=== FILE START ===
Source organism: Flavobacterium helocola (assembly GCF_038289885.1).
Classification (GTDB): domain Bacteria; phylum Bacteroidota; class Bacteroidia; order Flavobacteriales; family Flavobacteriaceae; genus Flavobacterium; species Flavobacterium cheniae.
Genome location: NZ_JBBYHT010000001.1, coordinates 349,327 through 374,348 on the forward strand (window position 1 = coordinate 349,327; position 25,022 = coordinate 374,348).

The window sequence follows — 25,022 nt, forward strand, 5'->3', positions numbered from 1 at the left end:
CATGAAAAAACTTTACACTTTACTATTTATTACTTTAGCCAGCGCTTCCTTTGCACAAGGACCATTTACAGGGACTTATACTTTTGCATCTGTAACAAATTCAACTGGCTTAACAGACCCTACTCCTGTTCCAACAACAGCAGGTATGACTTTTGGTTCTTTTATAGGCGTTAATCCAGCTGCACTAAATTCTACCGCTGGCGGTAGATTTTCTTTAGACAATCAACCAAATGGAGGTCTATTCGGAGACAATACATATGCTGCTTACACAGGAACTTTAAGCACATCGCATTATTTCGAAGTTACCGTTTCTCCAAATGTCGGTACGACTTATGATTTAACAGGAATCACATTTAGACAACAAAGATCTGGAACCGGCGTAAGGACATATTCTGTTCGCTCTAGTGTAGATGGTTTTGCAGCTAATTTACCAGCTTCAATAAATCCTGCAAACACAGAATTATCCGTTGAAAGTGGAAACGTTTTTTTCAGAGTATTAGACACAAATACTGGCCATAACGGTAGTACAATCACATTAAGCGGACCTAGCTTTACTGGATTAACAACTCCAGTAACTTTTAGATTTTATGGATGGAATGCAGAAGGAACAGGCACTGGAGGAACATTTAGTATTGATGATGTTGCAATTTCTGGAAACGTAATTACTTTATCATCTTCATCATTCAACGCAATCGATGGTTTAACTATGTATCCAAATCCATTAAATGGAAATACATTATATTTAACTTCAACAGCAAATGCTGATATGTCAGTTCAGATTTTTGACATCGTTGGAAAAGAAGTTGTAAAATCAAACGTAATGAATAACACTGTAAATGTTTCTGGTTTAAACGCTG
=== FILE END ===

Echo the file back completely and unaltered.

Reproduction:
Source organism: Flavobacterium helocola (assembly GCF_038289885.1).
Classification (GTDB): domain Bacteria; phylum Bacteroidota; class Bacteroidia; order Flavobacteriales; family Flavobacteriaceae; genus Flavobacterium; species Flavobacterium cheniae.
Genome location: NZ_JBBYHT010000001.1, coordinates 349,327 through 374,348 on the forward strand (window position 1 = coordinate 349,327; position 25,022 = coordinate 374,348).

The window sequence follows — 25,022 nt, forward strand, 5'->3', positions numbered from 1 at the left end:
CATGAAAAAACTTTACACTTTACTATTTATTACTTTAGCCAGCGCTTCCTTTGCACAAGGACCATTTACAGGGACTTATACTTTTGCATCTGTAACAAATTCAACTGGCTTAACAGACCCTACTCCTGTTCCAACAACAGCAGGTATGACTTTTGGTTCTTTTATAGGCGTTAATCCAGCTGCACTAAATTCTACCGCTGGCGGTAGATTTTCTTTAGACAATCAACCAAATGGAGGTCTATTCGGAGACAATACATATGCTGCTTACACAGGAACTTTAAGCACATCGCATTATTTCGAAGTTACCGTTTCTCCAAATGTCGGTACGACTTATGATTTAACAGGAATCACATTTAGACAACAAAGATCTGGAACCGGCGTAAGGACATATTCTGTTCGCTCTAGTGTAGATGGTTTTGCAGCTAATTTACCAGCTTCAATAAATCCTGCAAACACAGAATTATCCGTTGAAAGTGGAAACGTTTTTTTCAGAGTATTAGACACAAATACTGGCCATAACGGTAGTACAATCACATTAAGCGGACCTAGCTTTACTGGATTAACAACTCCAGTAACTTTTAGATTTTATGGATGGAATGCAGAAGGAACAGGCACTGGAGGAACATTTAGTATTGATGATGTTGCAATTTCTGGAAACGTAATTACTTTATCATCTTCATCATTCAACGCAATCGATGGTTTAACTATGTATCCAAATCCATTAAATGGAAATACATTATATTTAACTTCAACAGCAAATGCTGATATGTCAGTTCAGATTTTTGACATCGTTGGAAAAGAAGTTGTAAAATCAAACGTAATGAATAACACTGTAAATGTTTCTGGTTTAAACGCTG